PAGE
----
Traceback (most recent call last):
      File "parsenumbers.py", line 37, in <module>
        main()
      File "parsenumbers.py", line 20, in main
        oddNumber.write(number + '\n')
    TypeError: unsupported operand type(s) for +: 'float' and 'str'
    

    I’m using Python 3.4.3 on OS X.

  • I fixed that (fix hidden for you to work it out yourself):

    Cast number to str(number) before writing.

    Then I created a longer file:

    1
    2
    3
    4
    5
    

    And ran the script again. Still broken:

    # odd.txt
    1.0
    
    # even.txt
    (Empty)
    

    It’s also strange that 1 has become 1.0 in the output file. I’d expect it to be carried through unchanged – what’s happened?

Once you’ve got the code working, some style comments: * Run your code through a PEP 8 linter. This will catch style issues like variable names, whitespace, etc.

  • Everything is wrapped up in one massive main() function. That makes this code difficult to test and reuse – it would be better if you had separate functions, each of which took a list of numbers, and would do different things.

    e.g. one function gets the sum of the negatives, another the positives, another to write the evens to a file.

  • Rather than calling main() at the top-level, put it in an if __name__ == '__main__' block. This means it only runs if the script is called directly – and other people can import from your script without side effects.

  • Use with open(filename) as f:, not f = open(filename) … f.close(). This is more idiomatic, and safer – you can’t leave files open accidentally. (You never actually close even.txt or odd.txt after you’ve opened them!)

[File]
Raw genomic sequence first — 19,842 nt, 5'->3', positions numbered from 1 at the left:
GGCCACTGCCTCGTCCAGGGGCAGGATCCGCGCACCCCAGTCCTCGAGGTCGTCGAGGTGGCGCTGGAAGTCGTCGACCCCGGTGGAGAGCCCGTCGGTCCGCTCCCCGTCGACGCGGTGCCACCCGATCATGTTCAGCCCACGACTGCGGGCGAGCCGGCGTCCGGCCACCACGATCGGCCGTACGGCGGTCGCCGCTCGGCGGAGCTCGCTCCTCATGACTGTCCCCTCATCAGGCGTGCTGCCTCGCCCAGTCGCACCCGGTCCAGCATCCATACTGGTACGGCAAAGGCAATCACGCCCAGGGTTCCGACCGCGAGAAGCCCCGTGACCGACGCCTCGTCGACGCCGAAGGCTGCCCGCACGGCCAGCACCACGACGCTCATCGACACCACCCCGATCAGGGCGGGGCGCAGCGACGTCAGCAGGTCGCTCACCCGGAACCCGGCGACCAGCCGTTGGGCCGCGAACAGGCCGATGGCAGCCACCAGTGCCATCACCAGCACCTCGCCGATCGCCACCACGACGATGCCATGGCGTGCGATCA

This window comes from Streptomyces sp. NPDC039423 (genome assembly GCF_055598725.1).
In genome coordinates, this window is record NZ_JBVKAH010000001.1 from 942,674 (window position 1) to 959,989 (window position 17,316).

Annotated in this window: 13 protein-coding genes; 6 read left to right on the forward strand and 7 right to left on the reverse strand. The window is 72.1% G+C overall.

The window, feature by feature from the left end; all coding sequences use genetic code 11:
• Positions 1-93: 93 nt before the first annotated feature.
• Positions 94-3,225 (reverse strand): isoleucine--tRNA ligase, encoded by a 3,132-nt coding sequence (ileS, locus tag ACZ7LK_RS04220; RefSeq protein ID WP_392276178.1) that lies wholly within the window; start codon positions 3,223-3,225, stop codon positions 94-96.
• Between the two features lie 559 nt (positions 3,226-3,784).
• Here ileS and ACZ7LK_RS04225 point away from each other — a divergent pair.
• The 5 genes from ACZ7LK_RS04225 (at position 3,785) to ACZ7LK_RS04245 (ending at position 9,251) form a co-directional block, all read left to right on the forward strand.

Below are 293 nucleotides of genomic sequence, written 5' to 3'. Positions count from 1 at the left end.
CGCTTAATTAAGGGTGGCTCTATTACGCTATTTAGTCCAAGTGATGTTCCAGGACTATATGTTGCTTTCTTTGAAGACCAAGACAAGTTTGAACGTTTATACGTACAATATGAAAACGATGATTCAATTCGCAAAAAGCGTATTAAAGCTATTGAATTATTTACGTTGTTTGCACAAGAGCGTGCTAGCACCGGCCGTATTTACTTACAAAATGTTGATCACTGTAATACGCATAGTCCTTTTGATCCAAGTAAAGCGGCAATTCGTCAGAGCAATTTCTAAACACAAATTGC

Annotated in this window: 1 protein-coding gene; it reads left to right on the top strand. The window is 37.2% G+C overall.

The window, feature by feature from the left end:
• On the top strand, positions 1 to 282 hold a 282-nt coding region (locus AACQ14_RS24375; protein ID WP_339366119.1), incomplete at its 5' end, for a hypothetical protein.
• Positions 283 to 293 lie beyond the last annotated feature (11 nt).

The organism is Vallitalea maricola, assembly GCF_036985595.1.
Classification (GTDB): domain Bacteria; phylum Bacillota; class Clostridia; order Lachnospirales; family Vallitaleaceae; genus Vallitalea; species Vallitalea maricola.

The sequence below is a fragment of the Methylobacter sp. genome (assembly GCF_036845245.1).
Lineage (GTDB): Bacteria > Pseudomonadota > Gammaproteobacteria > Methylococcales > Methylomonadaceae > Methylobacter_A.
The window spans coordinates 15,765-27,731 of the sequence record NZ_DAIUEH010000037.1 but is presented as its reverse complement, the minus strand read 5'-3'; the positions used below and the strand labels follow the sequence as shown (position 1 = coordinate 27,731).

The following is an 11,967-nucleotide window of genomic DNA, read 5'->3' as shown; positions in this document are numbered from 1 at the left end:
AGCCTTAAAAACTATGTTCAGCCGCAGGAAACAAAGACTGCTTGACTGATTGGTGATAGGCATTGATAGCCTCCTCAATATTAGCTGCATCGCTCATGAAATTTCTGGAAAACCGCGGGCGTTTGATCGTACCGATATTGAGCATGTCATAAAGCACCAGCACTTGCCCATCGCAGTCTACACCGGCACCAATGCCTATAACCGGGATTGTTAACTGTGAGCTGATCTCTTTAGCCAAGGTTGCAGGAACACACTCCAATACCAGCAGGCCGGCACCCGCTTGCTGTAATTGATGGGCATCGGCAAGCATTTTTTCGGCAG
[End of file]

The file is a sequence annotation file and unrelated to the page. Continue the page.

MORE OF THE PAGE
• None of your comments tell me anything I couldn’t get from reading the code. They should explain why the code is written this way – how does it relate to the problem it’s trying to solve – not what it’s doing. And as a sidebar, it’s really annoying if comments don’t line up with the code they’re describing.

  • Use better variable names. You have count and total, but it’s not obvious what these correspond to. How about negative_count and positive_total – otherwise it sounds like you’re getting a count/total for the entire set.

  • Your code assumes that zero is negative, and will count it as such. That’s somewhat counter-intuitive: instinct tells me that zero is neither positive nor negative, but there are times when it’s more complicated.

    This would be a really good spot for a comment: if it’s not completely ambiguous, state what choice you’re making (in plain English), and why you’ve chosen to do it this way.

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This code is not working with quite a lot of bugs in it, and as such I'd say it's not ready for a review. My guess is that you wrote the code but didn't actually run it.

Since this is an assignment I don't want to do your homework for you, but I'll give you some hints:

  • Check the difference between input and raw_input
  • What if the file to open doesn't exist or has wrong permissions?
  • What if you can't open the output files (maybe because of permissions)?
  • What does opening a file with the w flag exactly do?
  • When you write to a text file what kind of data do you expect to write?
  • How many files do you open and how many do you close?
  • Is zero both positive and negative? That means in the total it would be counted twice?
  • Check variable names, maybe count and total are a bit misleading as to how you use them
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  • \$\begingroup\$ -1 for raw_input op specifically said python3, where input is raw_input \$\endgroup\$ – Oscar Smith Aug 4 '16 at 12:54
  • \$\begingroup\$ We aren't allowed to use raw_input. We never learned that. \$\endgroup\$ – j.davis Aug 4 '16 at 19:49